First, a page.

in a rails project, it is very important to keep your controllers clean, controller’s only responsibility is passing parameters and routating, so it is better is to put these business logic into Model or Service. here comes the problem: how can we let the controller konw the extact reason of failure without put the business logic in controller? return value can not fufill this requirement, so here come out our solution: modeling these exception exit point with ruby exception, handing different exceptions in controller with different exception handler. and we found it makes the controller and model much more cleaner. let’s have a look at this example:

Before, the controller was messy:

      #in controller
      def create
        user = User.authorize(params[:email], params[:password])
        if user.nil?
          render :status => 401, :json => {:error => "Unauthorized"}
        elsif !user.activated?
          render :status => 403, :json => {:error => "user hasn't been activated"}
          response.headers["Token"]= Session.generate_token(user)
          render :status => 201, :nothing => true

After, controller is much cleaner

      #in controller
      rescue_from InactiveUserException, with: :user_is_inactive
      rescue_from InvalidCredentialException, with: :invaild_credential
      rescue_from UserNotFoundException, with: :user_not_found

      def create
        login_session = User.login(params[:email], params[:password])
        response.headers["Token"]= login_session.token
        render :status => :created, :nothing => true

Error code

It is very common to return failure reason when API call failed. Even we can return failure reason in plian english, as an API provider, we shouldn’t assume that API client will use error message we provided, it’s better to return a structured failure reason which can be parsed by API client. let’s take a look at example from Github API:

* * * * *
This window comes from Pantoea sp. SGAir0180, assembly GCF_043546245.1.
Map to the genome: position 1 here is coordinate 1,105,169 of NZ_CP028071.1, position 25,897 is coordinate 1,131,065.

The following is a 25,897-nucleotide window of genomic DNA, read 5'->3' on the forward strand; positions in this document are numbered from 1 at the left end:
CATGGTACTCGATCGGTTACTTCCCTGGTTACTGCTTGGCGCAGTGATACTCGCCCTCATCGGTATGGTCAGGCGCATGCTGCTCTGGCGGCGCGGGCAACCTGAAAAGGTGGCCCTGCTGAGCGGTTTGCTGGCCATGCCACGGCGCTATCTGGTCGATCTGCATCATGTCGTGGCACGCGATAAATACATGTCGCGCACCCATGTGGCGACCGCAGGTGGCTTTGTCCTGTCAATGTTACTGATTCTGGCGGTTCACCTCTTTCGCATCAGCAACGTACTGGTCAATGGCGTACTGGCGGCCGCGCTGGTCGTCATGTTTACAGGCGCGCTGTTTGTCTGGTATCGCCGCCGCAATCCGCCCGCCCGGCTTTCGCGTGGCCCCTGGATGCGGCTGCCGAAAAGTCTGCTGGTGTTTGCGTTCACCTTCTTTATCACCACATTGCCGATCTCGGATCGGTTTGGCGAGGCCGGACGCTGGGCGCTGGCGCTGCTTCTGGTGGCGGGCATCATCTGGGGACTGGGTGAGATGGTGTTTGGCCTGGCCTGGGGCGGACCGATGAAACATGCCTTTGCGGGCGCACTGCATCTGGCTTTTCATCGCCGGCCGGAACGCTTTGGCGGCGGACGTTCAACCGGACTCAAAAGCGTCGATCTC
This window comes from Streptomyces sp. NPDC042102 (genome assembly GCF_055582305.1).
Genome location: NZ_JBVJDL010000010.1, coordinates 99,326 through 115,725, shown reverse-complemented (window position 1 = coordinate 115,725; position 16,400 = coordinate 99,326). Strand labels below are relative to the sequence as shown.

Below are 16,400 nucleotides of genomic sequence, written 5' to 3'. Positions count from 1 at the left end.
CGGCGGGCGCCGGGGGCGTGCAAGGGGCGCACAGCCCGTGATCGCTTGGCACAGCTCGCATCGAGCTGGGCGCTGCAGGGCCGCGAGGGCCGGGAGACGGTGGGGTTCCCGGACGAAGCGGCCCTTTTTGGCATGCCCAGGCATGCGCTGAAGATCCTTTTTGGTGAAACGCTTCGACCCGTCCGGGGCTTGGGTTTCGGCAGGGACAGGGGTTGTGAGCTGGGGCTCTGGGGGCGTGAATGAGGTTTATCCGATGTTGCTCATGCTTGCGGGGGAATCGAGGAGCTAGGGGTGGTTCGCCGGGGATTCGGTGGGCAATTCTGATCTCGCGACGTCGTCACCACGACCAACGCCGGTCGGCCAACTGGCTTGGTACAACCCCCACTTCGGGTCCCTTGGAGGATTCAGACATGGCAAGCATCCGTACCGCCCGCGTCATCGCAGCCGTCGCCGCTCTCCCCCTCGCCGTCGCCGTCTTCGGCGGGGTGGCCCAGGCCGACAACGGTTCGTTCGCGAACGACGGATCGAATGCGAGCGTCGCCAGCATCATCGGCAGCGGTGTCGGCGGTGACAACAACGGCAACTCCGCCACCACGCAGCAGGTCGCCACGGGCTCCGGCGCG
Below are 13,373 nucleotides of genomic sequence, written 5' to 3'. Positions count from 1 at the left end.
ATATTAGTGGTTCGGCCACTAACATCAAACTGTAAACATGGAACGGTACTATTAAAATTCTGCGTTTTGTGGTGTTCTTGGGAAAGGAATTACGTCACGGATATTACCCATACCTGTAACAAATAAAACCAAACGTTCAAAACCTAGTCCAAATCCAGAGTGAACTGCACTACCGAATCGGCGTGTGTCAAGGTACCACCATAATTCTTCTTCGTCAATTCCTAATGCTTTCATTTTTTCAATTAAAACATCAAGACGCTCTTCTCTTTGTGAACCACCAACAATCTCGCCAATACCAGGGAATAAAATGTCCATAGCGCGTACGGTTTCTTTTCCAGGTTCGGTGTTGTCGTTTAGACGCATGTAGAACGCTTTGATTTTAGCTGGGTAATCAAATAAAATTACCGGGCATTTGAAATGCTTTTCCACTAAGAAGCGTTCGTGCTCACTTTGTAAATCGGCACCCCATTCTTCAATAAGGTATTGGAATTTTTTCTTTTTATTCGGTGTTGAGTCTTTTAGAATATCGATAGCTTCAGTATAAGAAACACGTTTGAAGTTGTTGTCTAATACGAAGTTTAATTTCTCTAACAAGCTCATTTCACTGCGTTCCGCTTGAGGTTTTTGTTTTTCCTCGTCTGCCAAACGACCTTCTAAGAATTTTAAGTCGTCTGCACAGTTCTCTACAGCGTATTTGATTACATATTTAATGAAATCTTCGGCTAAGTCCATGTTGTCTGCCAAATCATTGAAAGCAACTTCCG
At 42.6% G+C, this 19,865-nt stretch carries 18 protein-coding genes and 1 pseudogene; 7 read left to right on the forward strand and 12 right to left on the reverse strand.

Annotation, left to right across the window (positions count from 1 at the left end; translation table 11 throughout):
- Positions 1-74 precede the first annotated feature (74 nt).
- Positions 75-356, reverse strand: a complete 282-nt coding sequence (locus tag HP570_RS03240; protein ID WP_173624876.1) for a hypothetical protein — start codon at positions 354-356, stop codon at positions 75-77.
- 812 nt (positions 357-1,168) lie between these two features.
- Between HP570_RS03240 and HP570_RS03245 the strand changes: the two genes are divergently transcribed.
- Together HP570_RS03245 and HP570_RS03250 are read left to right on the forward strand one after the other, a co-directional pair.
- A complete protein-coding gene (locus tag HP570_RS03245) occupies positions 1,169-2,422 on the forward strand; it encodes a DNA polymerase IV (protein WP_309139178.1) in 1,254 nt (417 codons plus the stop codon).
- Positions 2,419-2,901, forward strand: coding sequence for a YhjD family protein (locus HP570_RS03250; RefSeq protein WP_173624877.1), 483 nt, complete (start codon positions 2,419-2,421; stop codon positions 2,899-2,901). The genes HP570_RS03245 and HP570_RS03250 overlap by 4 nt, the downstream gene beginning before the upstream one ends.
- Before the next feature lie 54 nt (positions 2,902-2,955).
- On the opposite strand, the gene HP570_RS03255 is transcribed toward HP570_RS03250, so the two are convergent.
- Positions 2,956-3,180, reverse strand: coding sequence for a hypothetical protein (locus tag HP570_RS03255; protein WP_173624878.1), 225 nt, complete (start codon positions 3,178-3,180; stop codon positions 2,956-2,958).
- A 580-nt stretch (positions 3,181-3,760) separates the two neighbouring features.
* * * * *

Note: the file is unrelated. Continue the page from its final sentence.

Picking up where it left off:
"message": "Validation Failed",
        "errors": [
          "resource": "Issue",
          "field": "title",
          "code": "missing_field"

failure reason was returned as an JSON object, resource representing what kind of resource is requested, field indicates which field fails api call, code indicating the exact faliure reason.

Another thing I want to highlight is - do not define numeric error code, it will be a nightmare for you and your client. a better solution is define meanningful error code, like missing_field, too_long, etc.


RESTful api don’t have frontend, so it is very important to make your document friendly. Aslo, it is very common that a developer changing code but forgot to change api doc, so it would be great if we can generating api document automaticly. considering we have a well formed test suite(or spec) for the api, why cann’t we just extract information from these tests/specs and generating document automaticly. Acturally there’re some gems trying to solve this problem: apipie-rails, swagger-ui. we’re using apipie-rails, but we’ve found some missing features in apipie-rails. e.g. it can not record extract request and response headers, while headers play a important rule in a RESTful api.


We have two kind of tests in this project: integration test and unit test.

integration tests test the api from end point, it is a end to end test. we use requesting rspec define this test.

unit tests test different layer. hints: only stub method on the boundary of each layer.

integration test

Make tests less flakey by using contract-based testing instead of hitting live endpoints


we could specify api version in either url or http request header. In theory, verion number in url is not restful, any thoughts, please let me know


We deploy our api on amazon EC2.

  • Provision: creating new node from a customized AMI (with many required dependence installed).

  • Build pipeline:

    the CI will build a rpm package one all test passed, then this package will be pushed to S3, after that, this package will be installed on the provisioned node.